Navigating the Parent/Teacher Relationship: 10 Tips from Both Sides of the Classroom Doormarylweimer
As a student, I’d always respected my teachers and appreciated what they did, but it wasn’t until I sent my own child off to school that I truly came to understand it.
Until my son started school I also didn’t grasp how much work was required of parents to stay informed about what was happening in the classroom.
One of the most difficult parts of the job of both teachers and parents is keeping the lines of communication open to best meet children’s needs.
I’ve asked 5 experienced teachers and 5 parents to give us their tips for doing just that. I hope they’re helpful to you!
Teacher Tip #1: Keep it in Perspective 1 of 10It's important for parents to know that teachers have a busy workload. Last year I had over 150 students, so individual and consistent feedback for each student was really difficult. Sometimes, a class update is enough to let parents know what students have been learning on and what they're working on next.
Lacy Stroessner, High School Journalism Teacher
Teacher Tip #2: Establish a Relationship from the Start 2 of 10I think one of the most important things parents and teachers can do is establish a relationship at the beginning of the year. Teachers can use e-mail, newsletters and occasional phone calls home, and parents can use e-mail, open houses, meet the teacher nights and parent-teacher conferences to get to know each other and the expectations for the year. When I had problems with students, I felt better knowing I had already made an effort to communicate with the parents in some way. No one wants to hear something negative about his or her child the first time they meet a teacher!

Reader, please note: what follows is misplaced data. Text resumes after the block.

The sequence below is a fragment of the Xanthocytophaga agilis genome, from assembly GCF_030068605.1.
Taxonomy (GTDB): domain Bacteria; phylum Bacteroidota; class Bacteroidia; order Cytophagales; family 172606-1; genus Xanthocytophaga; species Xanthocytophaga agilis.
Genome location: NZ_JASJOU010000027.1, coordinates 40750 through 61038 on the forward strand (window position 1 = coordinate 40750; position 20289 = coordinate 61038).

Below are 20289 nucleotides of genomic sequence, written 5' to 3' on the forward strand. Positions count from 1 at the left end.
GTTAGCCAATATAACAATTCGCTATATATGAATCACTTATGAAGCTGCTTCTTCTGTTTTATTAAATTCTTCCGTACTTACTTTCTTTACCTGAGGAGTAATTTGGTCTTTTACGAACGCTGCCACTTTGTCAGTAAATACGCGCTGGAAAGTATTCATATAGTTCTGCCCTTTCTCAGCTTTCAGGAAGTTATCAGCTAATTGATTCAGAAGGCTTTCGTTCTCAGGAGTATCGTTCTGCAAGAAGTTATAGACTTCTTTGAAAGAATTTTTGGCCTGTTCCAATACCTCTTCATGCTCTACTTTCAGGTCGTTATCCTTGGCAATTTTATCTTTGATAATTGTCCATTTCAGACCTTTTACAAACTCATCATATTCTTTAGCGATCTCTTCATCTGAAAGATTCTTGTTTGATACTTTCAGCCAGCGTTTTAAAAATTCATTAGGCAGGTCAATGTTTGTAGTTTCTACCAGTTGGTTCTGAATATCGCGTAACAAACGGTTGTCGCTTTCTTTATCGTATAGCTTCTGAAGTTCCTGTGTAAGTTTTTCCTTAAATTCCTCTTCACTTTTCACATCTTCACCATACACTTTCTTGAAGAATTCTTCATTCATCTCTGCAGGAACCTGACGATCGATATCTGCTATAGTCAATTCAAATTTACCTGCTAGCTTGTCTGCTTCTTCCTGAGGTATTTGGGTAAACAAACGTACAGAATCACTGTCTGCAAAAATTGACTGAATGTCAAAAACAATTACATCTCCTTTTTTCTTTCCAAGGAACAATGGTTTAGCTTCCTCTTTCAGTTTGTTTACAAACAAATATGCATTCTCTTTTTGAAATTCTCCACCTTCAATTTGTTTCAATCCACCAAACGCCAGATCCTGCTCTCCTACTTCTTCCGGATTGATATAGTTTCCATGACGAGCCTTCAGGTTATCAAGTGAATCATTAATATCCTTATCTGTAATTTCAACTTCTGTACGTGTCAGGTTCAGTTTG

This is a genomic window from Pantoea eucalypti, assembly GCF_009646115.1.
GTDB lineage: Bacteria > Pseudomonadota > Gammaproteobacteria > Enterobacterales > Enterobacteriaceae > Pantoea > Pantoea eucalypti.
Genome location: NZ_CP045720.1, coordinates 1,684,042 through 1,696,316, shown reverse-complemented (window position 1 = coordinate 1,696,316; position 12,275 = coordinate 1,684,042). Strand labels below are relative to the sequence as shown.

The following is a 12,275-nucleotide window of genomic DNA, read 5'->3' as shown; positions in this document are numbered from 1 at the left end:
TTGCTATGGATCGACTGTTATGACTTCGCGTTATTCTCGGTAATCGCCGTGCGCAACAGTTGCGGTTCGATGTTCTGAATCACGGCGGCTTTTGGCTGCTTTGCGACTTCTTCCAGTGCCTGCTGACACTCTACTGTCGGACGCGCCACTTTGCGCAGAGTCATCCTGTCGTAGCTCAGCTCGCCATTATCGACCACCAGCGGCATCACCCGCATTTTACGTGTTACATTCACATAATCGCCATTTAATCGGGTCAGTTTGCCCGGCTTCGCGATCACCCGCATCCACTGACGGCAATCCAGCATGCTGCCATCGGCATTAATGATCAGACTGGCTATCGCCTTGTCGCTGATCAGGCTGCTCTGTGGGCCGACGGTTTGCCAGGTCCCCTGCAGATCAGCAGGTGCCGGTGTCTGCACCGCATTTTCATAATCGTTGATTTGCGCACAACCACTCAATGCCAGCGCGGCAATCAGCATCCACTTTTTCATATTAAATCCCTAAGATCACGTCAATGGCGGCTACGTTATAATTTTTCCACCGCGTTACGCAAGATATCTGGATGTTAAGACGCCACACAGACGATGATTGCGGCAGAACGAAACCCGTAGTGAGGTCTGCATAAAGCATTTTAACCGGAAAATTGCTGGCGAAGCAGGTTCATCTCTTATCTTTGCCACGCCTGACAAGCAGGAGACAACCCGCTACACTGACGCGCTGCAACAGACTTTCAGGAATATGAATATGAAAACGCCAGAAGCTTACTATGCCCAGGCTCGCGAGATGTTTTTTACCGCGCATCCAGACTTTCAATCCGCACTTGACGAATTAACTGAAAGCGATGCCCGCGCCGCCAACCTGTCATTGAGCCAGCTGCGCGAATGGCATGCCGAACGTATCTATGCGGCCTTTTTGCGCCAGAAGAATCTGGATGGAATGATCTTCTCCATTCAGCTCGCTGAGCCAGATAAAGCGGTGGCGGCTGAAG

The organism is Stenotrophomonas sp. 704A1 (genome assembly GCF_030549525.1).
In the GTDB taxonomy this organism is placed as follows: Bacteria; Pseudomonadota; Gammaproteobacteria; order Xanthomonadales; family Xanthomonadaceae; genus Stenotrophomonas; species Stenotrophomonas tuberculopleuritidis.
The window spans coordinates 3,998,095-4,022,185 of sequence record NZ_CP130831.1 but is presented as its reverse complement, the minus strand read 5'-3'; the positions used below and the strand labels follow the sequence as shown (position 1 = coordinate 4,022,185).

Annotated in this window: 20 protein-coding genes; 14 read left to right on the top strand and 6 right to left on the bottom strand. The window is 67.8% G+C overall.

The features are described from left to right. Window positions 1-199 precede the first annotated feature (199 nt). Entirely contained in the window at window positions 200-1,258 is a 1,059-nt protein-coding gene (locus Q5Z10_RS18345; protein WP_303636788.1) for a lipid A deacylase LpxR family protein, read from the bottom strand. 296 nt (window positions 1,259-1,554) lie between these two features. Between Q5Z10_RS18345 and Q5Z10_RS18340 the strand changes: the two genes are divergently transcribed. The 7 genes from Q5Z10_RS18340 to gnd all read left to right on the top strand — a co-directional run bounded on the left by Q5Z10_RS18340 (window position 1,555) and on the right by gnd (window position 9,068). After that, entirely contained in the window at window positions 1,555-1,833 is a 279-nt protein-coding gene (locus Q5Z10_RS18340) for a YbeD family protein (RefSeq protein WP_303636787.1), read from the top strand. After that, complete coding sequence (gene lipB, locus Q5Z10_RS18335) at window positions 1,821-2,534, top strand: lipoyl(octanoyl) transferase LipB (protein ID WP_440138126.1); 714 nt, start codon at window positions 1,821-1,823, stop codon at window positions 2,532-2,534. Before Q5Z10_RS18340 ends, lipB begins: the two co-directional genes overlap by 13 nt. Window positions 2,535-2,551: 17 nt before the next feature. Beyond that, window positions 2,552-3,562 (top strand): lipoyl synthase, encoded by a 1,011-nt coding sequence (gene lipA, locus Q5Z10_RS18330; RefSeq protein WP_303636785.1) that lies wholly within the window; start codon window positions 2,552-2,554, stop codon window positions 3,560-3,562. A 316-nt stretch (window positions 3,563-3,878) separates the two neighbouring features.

Angela Amman, Former Middle School Teacher
Teacher Tip #3: Use Multiple Communication Channels 3 of 10First I send a weekly email with a snapshot of my planbook for the upcoming week, and I also send a good number of written communication home with students. Thirdly, our grade book and attendance are all online for parents to look at any time they want. Our email addresses are linked there so parents can email teachers from the gradebook program. I also have a school Twitter and Facebook profile just for communication with parents and students. I post big due dates there and tweet out reminders about papers and tests. I also post review sites and helpful things I find. And of course I make good old fashioned phone calls when necessary.
Because I am SO available, I find that parents really take advantage of all the online ways and I am rarely on the phone anymore. It also alleviates and excuses parents or students want to make for not "knowing" about something. My transparency and availability put the responsibility back on parents/students for the success of the student.
Katie Sluiter, Junior High and High School English and Spanish Teacher